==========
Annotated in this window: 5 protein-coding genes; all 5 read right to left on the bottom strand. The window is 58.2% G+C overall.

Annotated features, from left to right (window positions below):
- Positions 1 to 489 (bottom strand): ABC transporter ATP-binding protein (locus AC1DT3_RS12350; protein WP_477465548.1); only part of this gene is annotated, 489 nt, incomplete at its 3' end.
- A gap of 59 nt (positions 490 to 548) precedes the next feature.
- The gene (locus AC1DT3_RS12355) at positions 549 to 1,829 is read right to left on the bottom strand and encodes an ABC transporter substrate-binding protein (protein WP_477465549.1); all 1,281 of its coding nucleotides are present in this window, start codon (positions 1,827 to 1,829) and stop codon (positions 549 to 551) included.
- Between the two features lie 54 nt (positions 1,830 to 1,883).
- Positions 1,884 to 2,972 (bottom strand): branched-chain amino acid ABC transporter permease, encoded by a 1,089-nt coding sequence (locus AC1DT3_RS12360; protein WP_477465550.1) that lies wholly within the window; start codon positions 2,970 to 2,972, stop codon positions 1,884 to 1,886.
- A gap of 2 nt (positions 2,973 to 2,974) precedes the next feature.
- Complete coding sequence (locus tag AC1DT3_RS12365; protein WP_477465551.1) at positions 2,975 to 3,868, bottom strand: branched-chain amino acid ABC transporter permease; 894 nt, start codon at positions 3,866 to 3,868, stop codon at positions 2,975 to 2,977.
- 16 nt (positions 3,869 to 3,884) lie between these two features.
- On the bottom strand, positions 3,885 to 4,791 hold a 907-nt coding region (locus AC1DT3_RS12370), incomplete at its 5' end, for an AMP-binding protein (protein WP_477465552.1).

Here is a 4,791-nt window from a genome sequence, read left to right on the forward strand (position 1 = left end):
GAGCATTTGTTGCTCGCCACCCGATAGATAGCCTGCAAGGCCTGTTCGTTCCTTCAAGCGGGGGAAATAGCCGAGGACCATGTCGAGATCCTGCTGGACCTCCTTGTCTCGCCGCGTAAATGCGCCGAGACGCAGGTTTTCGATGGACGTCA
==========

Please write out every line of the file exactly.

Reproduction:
Annotated in this window: 5 protein-coding genes; all 5 read right to left on the bottom strand. The window is 58.2% G+C overall.

Annotated features, from left to right (window positions below):
- Positions 1 to 489 (bottom strand): ABC transporter ATP-binding protein (locus AC1DT3_RS12350; protein WP_477465548.1); only part of this gene is annotated, 489 nt, incomplete at its 3' end.
- A gap of 59 nt (positions 490 to 548) precedes the next feature.
- The gene (locus AC1DT3_RS12355) at positions 549 to 1,829 is read right to left on the bottom strand and encodes an ABC transporter substrate-binding protein (protein WP_477465549.1); all 1,281 of its coding nucleotides are present in this window, start codon (positions 1,827 to 1,829) and stop codon (positions 549 to 551) included.
- Between the two features lie 54 nt (positions 1,830 to 1,883).
- Positions 1,884 to 2,972 (bottom strand): branched-chain amino acid ABC transporter permease, encoded by a 1,089-nt coding sequence (locus AC1DT3_RS12360; protein WP_477465550.1) that lies wholly within the window; start codon positions 2,970 to 2,972, stop codon positions 1,884 to 1,886.
- A gap of 2 nt (positions 2,973 to 2,974) precedes the next feature.
- Complete coding sequence (locus tag AC1DT3_RS12365; protein WP_477465551.1) at positions 2,975 to 3,868, bottom strand: branched-chain amino acid ABC transporter permease; 894 nt, start codon at positions 3,866 to 3,868, stop codon at positions 2,975 to 2,977.
- 16 nt (positions 3,869 to 3,884) lie between these two features.
- On the bottom strand, positions 3,885 to 4,791 hold a 907-nt coding region (locus AC1DT3_RS12370), incomplete at its 5' end, for an AMP-binding protein (protein WP_477465552.1).

Here is a 4,791-nt window from a genome sequence, read left to right on the forward strand (position 1 = left end):
GAGCATTTGTTGCTCGCCACCCGATAGATAGCCTGCAAGGCCTGTTCGTTCCTTCAAGCGGGGGAAATAGCCGAGGACCATGTCGAGATCCTGCTGGACCTCCTTGTCTCGCCGCGTAAATGCGCCGAGACGCAGGTTTTCGATGGACGTCA